cert_fields = CertificateFields(
    principals=["some-user", "some-group", "production-webservers"],, + timedelta(hours=8),

# Create certificate from existing fields
certificate = SSHCertificate(

# Start with a blank certificate by calling the general class
certificate = SSHCertificate.create(

# You can also call the specialized classes directly, for the general class the .create-function needs to be used
certificate = Ed25519Certificate(

# Manually set the fields
certificate.fields.serial = 1234567890
certificate.fields.cert_type = 1
certificate.fields.key_id = "someuser@somehost"
certificate.fields.principals = ["some-user", "some-group", "production-webservers"]
certificate.fields.valid_after =
certificate.fields.valid_before = + timedelta(hours=8)
certificate.fields.critical_options = []
certificate.fields.extensions = [

# Check if the certificate is ready to be signed

# Sign the certificate

# Verify the certificate against the included public key (insecure, but useful for testing)

# Verify the certificate against a public key that is not included in the certificate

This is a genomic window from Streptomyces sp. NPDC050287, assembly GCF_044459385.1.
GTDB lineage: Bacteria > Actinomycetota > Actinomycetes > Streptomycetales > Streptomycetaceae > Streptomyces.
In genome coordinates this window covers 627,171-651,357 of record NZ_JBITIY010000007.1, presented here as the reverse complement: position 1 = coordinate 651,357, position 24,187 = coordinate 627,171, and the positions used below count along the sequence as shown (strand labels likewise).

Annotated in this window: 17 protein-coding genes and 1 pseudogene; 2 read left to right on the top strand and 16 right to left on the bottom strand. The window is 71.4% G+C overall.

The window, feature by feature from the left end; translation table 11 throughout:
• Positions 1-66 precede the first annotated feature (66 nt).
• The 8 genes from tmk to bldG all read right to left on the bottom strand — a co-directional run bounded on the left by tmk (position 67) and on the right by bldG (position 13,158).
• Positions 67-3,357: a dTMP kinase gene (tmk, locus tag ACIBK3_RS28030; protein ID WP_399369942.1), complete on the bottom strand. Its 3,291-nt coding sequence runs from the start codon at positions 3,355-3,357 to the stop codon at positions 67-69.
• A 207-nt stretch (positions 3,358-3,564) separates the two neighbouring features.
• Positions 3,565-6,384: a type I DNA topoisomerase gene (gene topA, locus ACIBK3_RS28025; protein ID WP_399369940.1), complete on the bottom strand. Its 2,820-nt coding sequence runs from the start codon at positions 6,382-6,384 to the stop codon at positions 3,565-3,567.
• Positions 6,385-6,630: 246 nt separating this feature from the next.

# Raise an exception if the certificate is invalid
certificate.verify(ca_privkey.public_key, True)

# Export the certificate to file/string
cert_str = certificate.to_string()

Loading, re-creating and verifying existing certificates

from sshkey_tools.cert import SSHCertificate, CertificateFields, Ed25519Certificate
from sshkey_tools.keys import PublicKey, PrivateKey
from datetime import datetime, timedelta

# Load a certificate from file or string
# This will return the correct certificate type based on the contents of the certificate
certificate = SSHCertificate.from_file('')
certificate = SSHCertificate.from_string(cert_str)

type(certificate) # sshkey_tools.cert.Ed25519Certificate

# Verify the certificate signature against the included public key (insecure, but useful for testing)

# Verify the certificate signature against a public key
pubkey = PublicKey.from_file('')

# Raise an exception if the certificate is invalid
certificate.verify(pubkey, True)

# Use the loaded certificate as a template to create a new one
new_ca = PrivateKey.from_file('filename-ca')



  • Updated documentation
  • Fix for bug where exception would occur when trying to export a key without a comment set


  • Adjustments to certificate field handling for easier usage/syntax autocompletion
  • Updated testing
  • Removed method for changing RSA hash method (now default SHA512)


  • Fixed bug where an RSA certificate would send the RSA alg to the sign() function of another key type


  • Changed versioning for out-of-github installation/packaging
  • Moved documentation to HTML (PDOC3)
  • Added verification of certificate signature
  • Added option to choose RSA hashing algorithm for signing
  • Removed test files
  • Added documentation deployment CD for GH pages


  • Initial public release